Plea To Set Aside Award Passed In Arbitration Proceedings Held Abroad Not Maintainable In India: SC [Read Judgment]
The place of arbitration determines the law that will apply to the arbitration and related matters like challenges to the award, the bench said.
The Supreme Court, in IMAX Corporation vs. M/S E-CITY Entertainment, has held that Part-I of the Arbitration and Conciliation Act 1996, has no application in a case where parties chose and agreed to the arbitration being conducted outside India and the arbitration was in fact held outside India.
A bench comprising Justice SA Bobde and Justice Ashok Bhushan was considering an appeal against the Bombay High Court order wherein it had held that petition to set aside an arbitral award in an arbitral proceedings held in London is maintainable before a court in India.
The Court observed that, in the instant case, the parties expressly agreed that the arbitration will be conducted according to the ICC Rules of Arbitration and left the place of arbitration to be chosen by the ICC.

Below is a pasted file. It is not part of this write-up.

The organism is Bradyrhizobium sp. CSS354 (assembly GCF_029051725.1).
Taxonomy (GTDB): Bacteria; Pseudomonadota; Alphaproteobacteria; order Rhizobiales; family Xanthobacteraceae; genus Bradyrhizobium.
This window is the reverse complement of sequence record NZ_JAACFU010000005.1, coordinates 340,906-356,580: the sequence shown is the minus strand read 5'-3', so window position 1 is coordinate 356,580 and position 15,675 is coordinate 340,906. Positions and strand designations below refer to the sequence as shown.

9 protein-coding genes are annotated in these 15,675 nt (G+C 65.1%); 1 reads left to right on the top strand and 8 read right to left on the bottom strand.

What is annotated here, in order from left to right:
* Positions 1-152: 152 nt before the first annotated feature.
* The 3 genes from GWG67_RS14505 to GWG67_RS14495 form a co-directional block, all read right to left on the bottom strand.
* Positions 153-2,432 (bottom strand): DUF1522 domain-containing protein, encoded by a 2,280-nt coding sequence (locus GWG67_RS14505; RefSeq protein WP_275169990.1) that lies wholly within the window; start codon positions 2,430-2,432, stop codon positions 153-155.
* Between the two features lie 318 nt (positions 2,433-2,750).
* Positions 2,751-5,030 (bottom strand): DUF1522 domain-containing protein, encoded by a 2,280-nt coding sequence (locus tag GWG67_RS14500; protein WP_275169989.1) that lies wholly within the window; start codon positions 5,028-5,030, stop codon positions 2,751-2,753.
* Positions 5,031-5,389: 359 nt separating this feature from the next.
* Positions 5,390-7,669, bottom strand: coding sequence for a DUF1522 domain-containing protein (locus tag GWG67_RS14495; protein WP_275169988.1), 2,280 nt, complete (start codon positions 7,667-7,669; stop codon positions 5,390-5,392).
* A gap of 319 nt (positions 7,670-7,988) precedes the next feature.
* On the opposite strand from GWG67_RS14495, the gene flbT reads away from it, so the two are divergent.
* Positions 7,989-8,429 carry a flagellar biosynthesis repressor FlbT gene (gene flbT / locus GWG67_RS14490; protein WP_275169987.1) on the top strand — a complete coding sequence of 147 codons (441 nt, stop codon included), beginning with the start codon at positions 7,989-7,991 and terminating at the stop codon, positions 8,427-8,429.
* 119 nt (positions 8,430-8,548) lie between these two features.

“The relationship between the seat of arbitration and the law governing arbitration is an integral one. The seat of arbitration is defined as the juridical seat of arbitration designated by the parties, or by the arbitral institution or by the arbitrators themselves as the case may be,” the court said.
As per Clause 14 of the agreement, the parties agreed that the arbitration would be conducted in accordance with the ICC Rules. The court further said: “The parties were undoubtedly conscious that the ICC could choose a venue for arbitration outside India. That in our view is sufficient to infer that the parties agreed to exclude Part-I. The ICC could well have chosen a venue in India. The possibility that ICC could have chosen India is not a counter indication of this inference. It could also be said that the decision to exclude the applicability of Part-I was taken when the ICC chose London after consulting the parties. Either way Part-I was excluded.”
Setting aside the high court observation that the seat of arbitration itself is not a decisive factor to exclude Part-I of the Arbitration Act, the court said that the place of arbitration determines the law that will apply to the arbitration and related matters like challenges to the award etc. “The significant determinant in each case is the agreement of the parties as to the place of arbitration and where in fact the arbitration took place,” the bench said.
Read the Judgment here.